Generally speaking, the volcanoes that cause the most trouble for humankind are of the kind known as stratovolcanoes or composite volcanoes. Like other types of volcanoes, stratovolcanoes form around vents from which molten rock, or magma, reaches the Earth’s surface as lava. They’re most common along the planet’s great subduction zones, where a tectonic plate plunges beneath another, generating the rock melt necessary to produce volcanic activity. That volcanic activity sometimes takes the form of low-key emission of lava, but often it is much more cataclysmic.
Introducing the Stratovolcano
Stratovolcanoes, also called composite volcanoes, are defined by different layers (“stratifications”) of material – making them a “composite.” Basically, layers of lava flows alternating with ash and rock rubble build the cone. That ashy rubble – “pyroclastic” material derived from lava and rock blasted apart in a violent eruption – would normally be scoured away by erosion, but the lava flows that later cover it provide a protective coating. The middle ground behind steeply accumulating pyroclastics and flattening lava flows produces the broad cone of a typical stratovolcano such as Mount Rainier or Mount Fuji: steeper than a lava-built shield volcano, but gentler than a pyroclastics-built cinder cone.
Explosive and Quiet Eruptions
Stratovolcanoes typically alternate between explosive and non-explosive, or "effusive," eruptions. Those relatively quiet effusive eruptions produce the lava flows, which are more fluid: in other words, less “viscous.” (Viscosity is a liquid’s resistance to flow.) Along with temperature, the primary factor determining a lava’s viscosity is how much silica it contains: more silica means more viscous, a.k.a. less fluid. The stratovolcano’s eruptions of more-viscous lava are the explosive ones, ejecting volcanic rock (old lava) and fresh lava violently to produce both airborne pyroclastics, or tephra, and sweeping slides of fragments downslope.
The lava that stratovolcanoes produce can range from low-silica basaltic lava to high-silica rhyolitic lava, but the most common kind is midway between those extremes: andesitic. Andesitic lava – named for the Andes Mountains, well stocked with stratovolcanoes – derives from partial melting of the Earth’s mantle as happens at subduction zones. The basaltic magma produced rises through continental crust rich in silica, resulting in the intermediate andesitic product.
How Explosive Eruptions Work
Magma deep underground exists at a high enough pressure to keep the gases within it in their dissolved state. When magma approaches the surface of the Earth, however, that pressure decreases, and gases can then come out of solution. If there’s enough dissolved gas and/or a rapid decrease in pressure, the gases – most importantly water vapor – may escape violently, bursting out in the manner of a soda can opened after being shaken. More-viscous (less-fluid) lava both impedes the escape of gases and can clog the vent or “throat” of a volcano, in both cases ramping up the pressure and leading to more explosive eruptions that may surge forth at velocities exceeding 1,000 miles per hour.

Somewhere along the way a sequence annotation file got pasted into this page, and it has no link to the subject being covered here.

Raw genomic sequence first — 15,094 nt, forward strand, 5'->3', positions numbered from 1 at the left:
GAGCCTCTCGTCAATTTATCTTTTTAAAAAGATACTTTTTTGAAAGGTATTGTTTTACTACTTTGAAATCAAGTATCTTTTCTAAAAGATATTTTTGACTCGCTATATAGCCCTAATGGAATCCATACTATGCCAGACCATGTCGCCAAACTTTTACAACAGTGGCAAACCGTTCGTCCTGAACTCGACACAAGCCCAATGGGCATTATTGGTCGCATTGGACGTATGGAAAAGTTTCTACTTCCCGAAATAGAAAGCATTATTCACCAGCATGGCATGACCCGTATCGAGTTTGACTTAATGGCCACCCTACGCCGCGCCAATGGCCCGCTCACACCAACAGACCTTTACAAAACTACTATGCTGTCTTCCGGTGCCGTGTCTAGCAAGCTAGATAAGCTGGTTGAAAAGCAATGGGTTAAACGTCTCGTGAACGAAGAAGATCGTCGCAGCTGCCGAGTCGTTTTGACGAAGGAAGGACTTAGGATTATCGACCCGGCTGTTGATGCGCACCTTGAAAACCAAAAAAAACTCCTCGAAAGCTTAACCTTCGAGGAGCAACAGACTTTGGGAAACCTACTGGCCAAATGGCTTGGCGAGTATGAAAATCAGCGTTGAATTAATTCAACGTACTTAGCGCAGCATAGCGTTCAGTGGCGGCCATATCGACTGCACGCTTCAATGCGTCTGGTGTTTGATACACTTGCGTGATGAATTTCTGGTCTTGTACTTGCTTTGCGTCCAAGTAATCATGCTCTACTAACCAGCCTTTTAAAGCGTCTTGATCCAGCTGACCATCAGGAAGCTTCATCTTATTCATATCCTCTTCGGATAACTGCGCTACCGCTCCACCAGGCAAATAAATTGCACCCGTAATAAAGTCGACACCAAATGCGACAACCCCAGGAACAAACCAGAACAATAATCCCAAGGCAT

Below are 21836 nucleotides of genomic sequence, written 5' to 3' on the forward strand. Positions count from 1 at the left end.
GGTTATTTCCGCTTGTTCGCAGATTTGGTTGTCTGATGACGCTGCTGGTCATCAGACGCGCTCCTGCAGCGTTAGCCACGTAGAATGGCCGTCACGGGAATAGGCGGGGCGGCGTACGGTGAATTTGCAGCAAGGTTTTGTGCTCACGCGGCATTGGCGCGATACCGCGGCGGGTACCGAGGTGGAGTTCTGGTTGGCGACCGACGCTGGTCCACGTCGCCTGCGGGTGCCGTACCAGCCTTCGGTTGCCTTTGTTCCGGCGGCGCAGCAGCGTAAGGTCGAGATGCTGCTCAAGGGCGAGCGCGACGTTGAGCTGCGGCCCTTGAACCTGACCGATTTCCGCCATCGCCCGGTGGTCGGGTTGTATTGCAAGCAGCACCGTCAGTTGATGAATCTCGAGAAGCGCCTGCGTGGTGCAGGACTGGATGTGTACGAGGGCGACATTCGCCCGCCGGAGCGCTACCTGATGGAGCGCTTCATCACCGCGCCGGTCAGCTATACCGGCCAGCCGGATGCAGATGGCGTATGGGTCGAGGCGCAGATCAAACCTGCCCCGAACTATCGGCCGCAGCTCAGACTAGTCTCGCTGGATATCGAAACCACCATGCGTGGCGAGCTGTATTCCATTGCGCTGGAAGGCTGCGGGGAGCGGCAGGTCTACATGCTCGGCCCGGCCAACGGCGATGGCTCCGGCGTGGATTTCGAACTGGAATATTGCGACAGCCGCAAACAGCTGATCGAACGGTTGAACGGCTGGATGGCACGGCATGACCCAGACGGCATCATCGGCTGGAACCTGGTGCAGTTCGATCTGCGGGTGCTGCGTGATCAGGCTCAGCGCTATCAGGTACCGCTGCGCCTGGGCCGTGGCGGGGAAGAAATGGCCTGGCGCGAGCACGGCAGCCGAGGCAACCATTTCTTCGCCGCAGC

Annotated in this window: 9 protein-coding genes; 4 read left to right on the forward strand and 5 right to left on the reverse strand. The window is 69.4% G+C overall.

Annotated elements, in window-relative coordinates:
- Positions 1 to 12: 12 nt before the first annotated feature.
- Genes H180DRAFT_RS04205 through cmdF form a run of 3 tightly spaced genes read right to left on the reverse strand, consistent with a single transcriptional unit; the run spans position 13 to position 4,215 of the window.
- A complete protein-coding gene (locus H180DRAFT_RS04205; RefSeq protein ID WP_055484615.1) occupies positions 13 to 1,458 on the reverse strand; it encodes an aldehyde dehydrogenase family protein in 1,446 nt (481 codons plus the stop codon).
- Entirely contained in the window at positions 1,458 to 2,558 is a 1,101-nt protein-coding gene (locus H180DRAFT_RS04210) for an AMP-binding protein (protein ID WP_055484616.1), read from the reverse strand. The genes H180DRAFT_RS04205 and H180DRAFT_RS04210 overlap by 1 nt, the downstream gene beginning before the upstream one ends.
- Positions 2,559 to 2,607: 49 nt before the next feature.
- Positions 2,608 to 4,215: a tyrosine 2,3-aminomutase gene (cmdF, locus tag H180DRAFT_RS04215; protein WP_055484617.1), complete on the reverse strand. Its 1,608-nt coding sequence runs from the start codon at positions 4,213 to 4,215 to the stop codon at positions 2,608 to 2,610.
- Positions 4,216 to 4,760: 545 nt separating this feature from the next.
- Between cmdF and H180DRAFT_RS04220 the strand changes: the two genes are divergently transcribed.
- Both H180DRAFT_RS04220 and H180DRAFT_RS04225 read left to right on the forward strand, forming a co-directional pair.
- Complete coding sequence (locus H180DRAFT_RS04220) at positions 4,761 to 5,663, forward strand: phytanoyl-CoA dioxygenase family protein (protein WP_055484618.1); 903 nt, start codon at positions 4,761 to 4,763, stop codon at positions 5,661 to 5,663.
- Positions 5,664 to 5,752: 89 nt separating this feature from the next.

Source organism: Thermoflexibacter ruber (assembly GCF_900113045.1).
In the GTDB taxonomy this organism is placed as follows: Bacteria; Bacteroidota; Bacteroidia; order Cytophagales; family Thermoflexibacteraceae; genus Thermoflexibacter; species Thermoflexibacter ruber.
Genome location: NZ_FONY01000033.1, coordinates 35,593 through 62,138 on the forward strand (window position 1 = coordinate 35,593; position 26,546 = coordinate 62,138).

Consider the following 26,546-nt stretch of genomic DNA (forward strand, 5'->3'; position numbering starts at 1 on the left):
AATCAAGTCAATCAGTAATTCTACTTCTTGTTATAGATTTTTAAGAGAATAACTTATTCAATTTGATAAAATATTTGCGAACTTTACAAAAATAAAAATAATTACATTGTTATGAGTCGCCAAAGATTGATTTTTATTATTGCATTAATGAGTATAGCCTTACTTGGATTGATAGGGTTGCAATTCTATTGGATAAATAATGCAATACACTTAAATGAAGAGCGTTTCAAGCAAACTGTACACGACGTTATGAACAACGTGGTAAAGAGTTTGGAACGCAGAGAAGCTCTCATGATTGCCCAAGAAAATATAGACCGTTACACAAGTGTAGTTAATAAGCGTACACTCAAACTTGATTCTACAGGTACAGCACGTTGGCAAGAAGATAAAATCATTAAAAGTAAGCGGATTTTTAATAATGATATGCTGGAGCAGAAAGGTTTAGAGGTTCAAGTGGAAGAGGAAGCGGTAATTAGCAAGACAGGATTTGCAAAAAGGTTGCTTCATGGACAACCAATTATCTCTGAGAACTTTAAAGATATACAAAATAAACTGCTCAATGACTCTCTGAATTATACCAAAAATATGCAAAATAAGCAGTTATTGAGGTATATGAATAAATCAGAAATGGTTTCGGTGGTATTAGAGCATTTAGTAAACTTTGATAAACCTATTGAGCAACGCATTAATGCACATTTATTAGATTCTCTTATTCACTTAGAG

Products of an Explosive Stratovolcano Eruption
The pyroclastic material flung into the air, known as tephra, ranges in size from tiny dustlike particles – ash – to house-sized volcanic bombs. Eruption clouds may rise 25 or more miles into the atmosphere, and they can drop ash (as ashfall) hundreds or thousands of miles downwind. Avalanches of lava froth, rock fragments and hot gases called pyroclastic flows may race swiftly down the slopes of the volcano, often shadowed by pyroclastic surges of gas and ash. One of the most destructive phenomena of a stratovolcano eruption is the lahar: A volcanic mudflow composed of rock fragments and water that funnels at a high speed down drainages. You don’t need an eruption, however, to produce a lahar. Heavy precipitation or rapid melting of a volcano’s snowpack or glaciers can generate these slurries.
- Volcanoes of the Earth; Fred M. Bullard
- The Earth Machine: The Science of a Dynamic Planet; Edmond A. Mathez, James D. Webster
About the Author
Ethan Shaw is an independent naturalist and freelance outdoors/nature writer based in Oregon. He holds a B.S. in Wildlife Ecology and a graduate certificate in G.I.S. from the University of Wisconsin-Madison. His primary interests from both a fieldwork and writing perspective include landscape ecology, geomorphology, the classification of ecosystems, biogeography, wildlife/habitat relationships, and historical ecology. He’s written for a variety of outlets, including Earth Touch News, RootsRated, Backpacker, Terrain.org, and Atlas Obscura, and is presently working on a field guide.